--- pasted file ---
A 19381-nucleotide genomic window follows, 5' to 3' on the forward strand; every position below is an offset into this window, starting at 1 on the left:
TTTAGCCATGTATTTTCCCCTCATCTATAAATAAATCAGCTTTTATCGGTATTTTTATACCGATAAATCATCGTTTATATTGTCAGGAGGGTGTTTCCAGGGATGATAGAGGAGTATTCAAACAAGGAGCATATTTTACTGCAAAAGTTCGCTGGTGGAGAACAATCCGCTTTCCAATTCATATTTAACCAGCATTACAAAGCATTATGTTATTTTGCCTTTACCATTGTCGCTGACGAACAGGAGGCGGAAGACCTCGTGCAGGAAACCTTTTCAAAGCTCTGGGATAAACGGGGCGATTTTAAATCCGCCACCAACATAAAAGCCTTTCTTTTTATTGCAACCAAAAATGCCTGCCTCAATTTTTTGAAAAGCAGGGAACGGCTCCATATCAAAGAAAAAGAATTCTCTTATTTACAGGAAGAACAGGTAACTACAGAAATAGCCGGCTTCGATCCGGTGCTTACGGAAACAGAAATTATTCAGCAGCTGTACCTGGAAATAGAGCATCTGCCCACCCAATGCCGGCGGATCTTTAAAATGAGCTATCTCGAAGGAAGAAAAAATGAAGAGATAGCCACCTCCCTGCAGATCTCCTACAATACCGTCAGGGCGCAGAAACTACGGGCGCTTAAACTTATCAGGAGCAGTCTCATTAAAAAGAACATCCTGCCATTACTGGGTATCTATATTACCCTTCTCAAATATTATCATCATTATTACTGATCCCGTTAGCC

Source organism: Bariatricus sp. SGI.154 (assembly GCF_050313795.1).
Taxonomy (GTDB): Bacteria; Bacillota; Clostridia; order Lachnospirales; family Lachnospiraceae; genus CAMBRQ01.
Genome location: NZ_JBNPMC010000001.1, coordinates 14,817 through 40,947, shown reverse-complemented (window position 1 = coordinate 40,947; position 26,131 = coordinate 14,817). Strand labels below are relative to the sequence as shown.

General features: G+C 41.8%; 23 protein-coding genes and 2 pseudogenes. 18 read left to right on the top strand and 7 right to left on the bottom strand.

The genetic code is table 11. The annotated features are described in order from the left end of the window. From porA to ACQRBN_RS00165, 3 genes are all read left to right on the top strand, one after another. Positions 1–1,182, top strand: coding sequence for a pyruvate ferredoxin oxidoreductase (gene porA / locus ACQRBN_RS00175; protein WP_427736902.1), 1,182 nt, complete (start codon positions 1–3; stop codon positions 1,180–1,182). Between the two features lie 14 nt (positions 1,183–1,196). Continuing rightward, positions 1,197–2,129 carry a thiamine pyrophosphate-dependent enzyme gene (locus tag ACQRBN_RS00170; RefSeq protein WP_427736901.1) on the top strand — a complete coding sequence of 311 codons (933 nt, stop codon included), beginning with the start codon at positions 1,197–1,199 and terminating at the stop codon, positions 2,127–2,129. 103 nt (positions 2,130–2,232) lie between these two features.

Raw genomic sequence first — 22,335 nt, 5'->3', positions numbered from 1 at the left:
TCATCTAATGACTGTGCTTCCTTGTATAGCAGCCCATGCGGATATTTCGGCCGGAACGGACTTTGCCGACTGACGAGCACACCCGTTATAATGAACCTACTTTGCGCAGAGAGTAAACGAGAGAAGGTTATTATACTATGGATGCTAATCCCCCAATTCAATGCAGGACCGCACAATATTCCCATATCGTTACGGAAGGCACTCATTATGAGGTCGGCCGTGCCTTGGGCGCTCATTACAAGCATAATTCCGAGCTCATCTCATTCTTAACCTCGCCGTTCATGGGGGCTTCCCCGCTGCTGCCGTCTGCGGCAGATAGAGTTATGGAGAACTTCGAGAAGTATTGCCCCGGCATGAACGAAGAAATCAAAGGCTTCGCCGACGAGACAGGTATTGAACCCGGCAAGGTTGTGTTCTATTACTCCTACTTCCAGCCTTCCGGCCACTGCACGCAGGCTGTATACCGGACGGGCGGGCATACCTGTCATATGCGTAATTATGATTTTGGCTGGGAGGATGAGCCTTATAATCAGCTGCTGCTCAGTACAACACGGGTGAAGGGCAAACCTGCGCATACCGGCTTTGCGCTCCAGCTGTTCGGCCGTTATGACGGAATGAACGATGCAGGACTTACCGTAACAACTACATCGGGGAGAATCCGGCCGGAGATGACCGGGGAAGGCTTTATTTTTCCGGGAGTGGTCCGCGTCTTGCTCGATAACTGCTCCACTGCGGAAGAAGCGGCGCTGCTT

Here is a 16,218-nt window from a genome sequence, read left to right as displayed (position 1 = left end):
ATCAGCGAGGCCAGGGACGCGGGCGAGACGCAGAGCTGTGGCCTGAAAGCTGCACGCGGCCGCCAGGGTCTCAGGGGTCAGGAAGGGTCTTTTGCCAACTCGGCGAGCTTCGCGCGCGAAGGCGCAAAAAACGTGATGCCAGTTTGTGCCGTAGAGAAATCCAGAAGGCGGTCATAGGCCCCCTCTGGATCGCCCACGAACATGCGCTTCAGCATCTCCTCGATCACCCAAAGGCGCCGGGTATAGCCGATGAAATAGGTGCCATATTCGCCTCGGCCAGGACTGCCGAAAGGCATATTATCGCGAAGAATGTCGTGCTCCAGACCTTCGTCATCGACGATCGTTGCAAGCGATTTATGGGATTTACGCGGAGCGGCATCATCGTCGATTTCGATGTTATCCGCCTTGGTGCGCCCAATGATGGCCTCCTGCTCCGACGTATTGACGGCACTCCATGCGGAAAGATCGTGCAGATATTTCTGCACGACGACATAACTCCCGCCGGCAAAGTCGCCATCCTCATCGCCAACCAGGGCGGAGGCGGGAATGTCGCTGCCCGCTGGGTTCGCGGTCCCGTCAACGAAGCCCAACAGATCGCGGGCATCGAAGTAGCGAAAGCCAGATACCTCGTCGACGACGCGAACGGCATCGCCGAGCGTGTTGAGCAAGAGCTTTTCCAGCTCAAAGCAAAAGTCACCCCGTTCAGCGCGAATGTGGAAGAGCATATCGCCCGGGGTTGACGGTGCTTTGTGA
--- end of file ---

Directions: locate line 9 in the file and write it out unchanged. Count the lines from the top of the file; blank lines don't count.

TCATCTAATGACTGTGCTTCCTTGTATAGCAGCCCATGCGGATATTTCGGCCGGAACGGACTTTGCCGACTGACGAGCACACCCGTTATAATGAACCTACTTTGCGCAGAGAGTAAACGAGAGAAGGTTATTATACTATGGATGCTAATCCCCCAATTCAATGCAGGACCGCACAATATTCCCATATCGTTACGGAAGGCACTCATTATGAGGTCGGCCGTGCCTTGGGCGCTCATTACAAGCATAATTCCGAGCTCATCTCATTCTTAACCTCGCCGTTCATGGGGGCTTCCCCGCTGCTGCCGTCTGCGGCAGATAGAGTTATGGAGAACTTCGAGAAGTATTGCCCCGGCATGAACGAAGAAATCAAAGGCTTCGCCGACGAGACAGGTATTGAACCCGGCAAGGTTGTGTTCTATTACTCCTACTTCCAGCCTTCCGGCCACTGCACGCAGGCTGTATACCGGACGGGCGGGCATACCTGTCATATGCGTAATTATGATTTTGGCTGGGAGGATGAGCCTTATAATCAGCTGCTGCTCAGTACAACACGGGTGAAGGGCAAACCTGCGCATACCGGCTTTGCGCTCCAGCTGTTCGGCCGTTATGACGGAATGAACGATGCAGGACTTACCGTAACAACTACATCGGGGAGAATCCGGCCGGAGATGACCGGGGAAGGCTTTATTTTTCCGGGAGTGGTCCGCGTCTTGCTCGATAACTGCTCCACTGCGGAAGAAGCGGCGCTGCTT